Ever since the Bank of England cut rates to 0.5% in March 2009, savers have had to bear the brunt of the Bank of England's monetary policy. But last March, George Osborne threw them a bone by announcing that the first £1,000 of interest income on savings would be tax-free. Even on the best rates currently available, you'd need to lock up almost £50,000 for two years before you'd exceed this. So given that cash Isas currently have an annual contribution limit of £15,240 and the tax advantage they have over regular savings accounts will be eliminated for many, you might wonder whether you should give them a miss.
However, cash Isas still have an important role. First, wealthier savers will not be entitled to the full £1,000 personal savings allowance: higher-rate taxpayers get a smaller allowance of £500, while those paying 45% on earnings don't get anything. So it makes more sense for higher-rate taxpayers or those who may be higher-rate taxpayers in the future to keep using Isas.
Second, even if you are able to get the full tax-free interest allowance, it will become less attractive once interest rates rise. This is because the amount you will be able to save without having to pay tax on the interest will fall (if the best savings rates go back to 4%, the maximum will fall to £25,000 for basic-rate taxpayers and just £12,500 for higher-rate taxpayers). While plunging global stockmarkets and concerns about deflation mean that interest-rate hikes may seem a long way off, things could change quickly especially if energy and commodity price declines reverse themselves, pushing up inflation.
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Third, you should remember that any money put into Isas in previous tax years will continue to earn interest tax-free and that you can transfer previous years' Isas around to get the best interest rates. So if you're a high earner and determined saver contributing the maximum each year, you could relatively easily accumulate £75,000 in tax-free savings after only a few years. In addition, Isas now come with some inheritance tax benefits: while the money in the Isa is not exempt from the tax, your spouse will be able to inherit the account with the tax-free status, so they won't have to pay tax on any subsequent interest.
Of course, you can never rule out the possibility of a revenue-hungry government changing the rules by introducing a limit on the total size of cumulative Isa pots, or restricting the ability of high earners to put money into them. However, the £1,000 interest allowance isn't any more secure. Indeed, you could argue that since it's intended to compensate for low interest rates, it loses its purpose once interest rates gradually start to return to historic levels. It's also important to point out that the government clearly wants people to put more in Isas, so any changes that make putting money into Isas less attractive would undermine this.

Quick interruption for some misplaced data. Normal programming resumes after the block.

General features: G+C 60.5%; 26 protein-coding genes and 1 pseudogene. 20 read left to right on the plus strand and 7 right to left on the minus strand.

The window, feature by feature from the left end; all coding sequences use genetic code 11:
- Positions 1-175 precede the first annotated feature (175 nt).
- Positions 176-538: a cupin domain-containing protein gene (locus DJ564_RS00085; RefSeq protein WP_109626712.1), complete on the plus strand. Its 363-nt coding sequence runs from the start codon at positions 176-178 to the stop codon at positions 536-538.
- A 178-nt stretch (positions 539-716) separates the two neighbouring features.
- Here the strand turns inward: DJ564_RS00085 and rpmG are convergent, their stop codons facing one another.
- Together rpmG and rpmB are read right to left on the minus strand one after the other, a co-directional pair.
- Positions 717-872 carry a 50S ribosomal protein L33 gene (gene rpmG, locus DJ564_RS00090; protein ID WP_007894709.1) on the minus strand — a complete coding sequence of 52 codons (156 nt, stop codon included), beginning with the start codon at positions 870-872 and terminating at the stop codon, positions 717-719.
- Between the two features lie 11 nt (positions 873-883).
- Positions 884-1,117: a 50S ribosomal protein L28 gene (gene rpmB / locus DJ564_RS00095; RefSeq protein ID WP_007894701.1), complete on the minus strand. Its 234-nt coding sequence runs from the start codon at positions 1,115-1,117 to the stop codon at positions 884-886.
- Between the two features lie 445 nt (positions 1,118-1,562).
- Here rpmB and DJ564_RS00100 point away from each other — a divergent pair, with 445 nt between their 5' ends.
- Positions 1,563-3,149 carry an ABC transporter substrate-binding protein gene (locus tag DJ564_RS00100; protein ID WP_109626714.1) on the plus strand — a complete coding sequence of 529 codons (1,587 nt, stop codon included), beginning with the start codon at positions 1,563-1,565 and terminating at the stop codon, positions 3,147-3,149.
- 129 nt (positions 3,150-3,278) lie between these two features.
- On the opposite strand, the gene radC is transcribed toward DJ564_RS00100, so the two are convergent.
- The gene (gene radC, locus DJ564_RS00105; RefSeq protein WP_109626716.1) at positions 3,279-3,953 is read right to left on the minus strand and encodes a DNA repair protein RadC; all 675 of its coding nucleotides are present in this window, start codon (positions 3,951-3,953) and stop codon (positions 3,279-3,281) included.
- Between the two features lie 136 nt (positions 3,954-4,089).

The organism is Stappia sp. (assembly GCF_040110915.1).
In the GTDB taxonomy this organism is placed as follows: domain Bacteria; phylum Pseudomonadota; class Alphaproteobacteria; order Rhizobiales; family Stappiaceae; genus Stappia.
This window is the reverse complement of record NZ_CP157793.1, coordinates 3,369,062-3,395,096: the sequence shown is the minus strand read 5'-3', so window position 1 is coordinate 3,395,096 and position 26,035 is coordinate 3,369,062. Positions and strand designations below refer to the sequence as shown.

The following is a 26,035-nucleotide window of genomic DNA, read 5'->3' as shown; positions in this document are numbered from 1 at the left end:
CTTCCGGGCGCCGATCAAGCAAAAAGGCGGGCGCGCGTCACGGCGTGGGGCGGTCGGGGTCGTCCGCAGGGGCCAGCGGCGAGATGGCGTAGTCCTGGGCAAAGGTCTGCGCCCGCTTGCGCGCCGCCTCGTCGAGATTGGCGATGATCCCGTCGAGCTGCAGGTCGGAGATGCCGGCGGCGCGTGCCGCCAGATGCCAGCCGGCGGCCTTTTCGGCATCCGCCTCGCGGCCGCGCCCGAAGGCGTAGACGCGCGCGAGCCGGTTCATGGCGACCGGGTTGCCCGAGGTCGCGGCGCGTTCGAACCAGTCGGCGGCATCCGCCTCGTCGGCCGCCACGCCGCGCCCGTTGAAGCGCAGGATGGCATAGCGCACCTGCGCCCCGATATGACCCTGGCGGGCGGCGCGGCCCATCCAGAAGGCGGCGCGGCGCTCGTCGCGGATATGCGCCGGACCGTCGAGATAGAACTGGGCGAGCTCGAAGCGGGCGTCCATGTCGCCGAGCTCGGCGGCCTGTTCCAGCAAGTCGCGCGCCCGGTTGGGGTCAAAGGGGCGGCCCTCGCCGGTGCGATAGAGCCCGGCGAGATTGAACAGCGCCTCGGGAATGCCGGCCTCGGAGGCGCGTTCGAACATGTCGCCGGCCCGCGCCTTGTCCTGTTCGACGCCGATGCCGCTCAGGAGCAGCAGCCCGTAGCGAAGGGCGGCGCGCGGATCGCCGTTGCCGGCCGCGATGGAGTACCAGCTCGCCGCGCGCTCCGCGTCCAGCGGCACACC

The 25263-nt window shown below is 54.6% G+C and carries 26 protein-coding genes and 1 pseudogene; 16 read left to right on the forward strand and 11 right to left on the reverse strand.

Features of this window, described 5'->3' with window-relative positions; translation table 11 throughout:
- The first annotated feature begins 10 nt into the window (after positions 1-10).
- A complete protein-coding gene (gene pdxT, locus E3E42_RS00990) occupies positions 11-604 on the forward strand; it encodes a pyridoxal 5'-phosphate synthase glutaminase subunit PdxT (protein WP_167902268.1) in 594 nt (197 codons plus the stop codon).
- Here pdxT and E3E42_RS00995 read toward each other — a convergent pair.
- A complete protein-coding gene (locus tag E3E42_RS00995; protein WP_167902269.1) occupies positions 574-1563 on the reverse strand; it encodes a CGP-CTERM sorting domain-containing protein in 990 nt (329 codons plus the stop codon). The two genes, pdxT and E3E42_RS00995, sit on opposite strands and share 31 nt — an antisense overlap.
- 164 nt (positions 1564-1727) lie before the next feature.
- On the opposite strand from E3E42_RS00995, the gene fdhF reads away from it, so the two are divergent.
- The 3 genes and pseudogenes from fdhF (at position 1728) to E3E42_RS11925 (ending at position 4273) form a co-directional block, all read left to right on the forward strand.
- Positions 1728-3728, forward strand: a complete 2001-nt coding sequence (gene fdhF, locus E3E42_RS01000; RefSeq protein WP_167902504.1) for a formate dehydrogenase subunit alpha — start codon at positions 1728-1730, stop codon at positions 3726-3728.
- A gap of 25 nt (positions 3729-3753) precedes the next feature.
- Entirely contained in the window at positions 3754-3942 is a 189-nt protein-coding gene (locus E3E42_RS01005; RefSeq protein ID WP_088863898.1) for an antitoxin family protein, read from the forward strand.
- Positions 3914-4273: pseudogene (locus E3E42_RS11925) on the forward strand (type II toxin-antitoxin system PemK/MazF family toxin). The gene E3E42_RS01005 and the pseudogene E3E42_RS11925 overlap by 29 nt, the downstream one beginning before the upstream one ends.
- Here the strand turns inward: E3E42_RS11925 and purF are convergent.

Finally, Isas tend to be a much better choice if you want a fixed-rate deal. While there are fixed-rate savings accounts available, they offer little or no flexibility, normally preventing any access to the money held during the period. However, while Isa providers are allowed to prevent partial withdrawals, the Isa regulations mean that they have to let people close down the account at any time (although they can impose interest-rate penalties for doing so). This means that, in an emergency, fixed-rate Isas can effectively function in a similar way to easy-access accounts, but with a better rate of interest.
|State Bank of India Online Isa Fixed Deposit||Fixed for five years||£15,000||2.6%||No interest paid if closed within one year and 1.6% interest paid if closed after one year, but before five years. Allows transfers in.|
|Coventry Building Society Fixed Rate Isa||Fixed until 31 May 2018||£1||1.70%||Early account closures subject to 120 day interest penalty. Allows transfers in.|
|Virgin Money 1 year Fixed Rate Cash E-Isa UK.||Fixed until 24 Feb 2017||£1||1.50%||Withdrawals subject to 60 days' interest penalty on amount withdrawn. Allows transfers in.|
|Post Office Online Isa||Variable||£100||1.45%||Unlimited withdrawals. Rate includes a 0.8% bonus for first year. Also allows you to split your contribution with a fixed Isa (1.55% fixed for two years). Allows transfers in.|
|Coventry Building Society Easy Access Isa||Variable||£1||1.40%||Unlimited withdrawals. Does not allow transfers in.|
Matthew graduated from the University of Durham in 2004; he then gained an MSc, followed by a PhD at the London School of Economics.
He has previously written for a wide range of publications, including the Guardian and the Economist, and also helped to run a newsletter on terrorism. He has spent time at Lehman Brothers, Citigroup and the consultancy Lombard Street Research.
Matthew is the author of Superinvestors: Lessons from the greatest investors in history, published by Harriman House, which has been translated into several languages. His second book, Investing Explained: The Accessible Guide to Building an Investment Portfolio, is published by Kogan Page.
As senior writer, he writes the shares and politics & economics pages, as well as weekly Blowing It and Great Frauds in History columns He also writes a fortnightly reviews page and trading tips, as well as regular cover stories and multi-page investment focus features.
Follow Matthew on Twitter: @DrMatthewPartri
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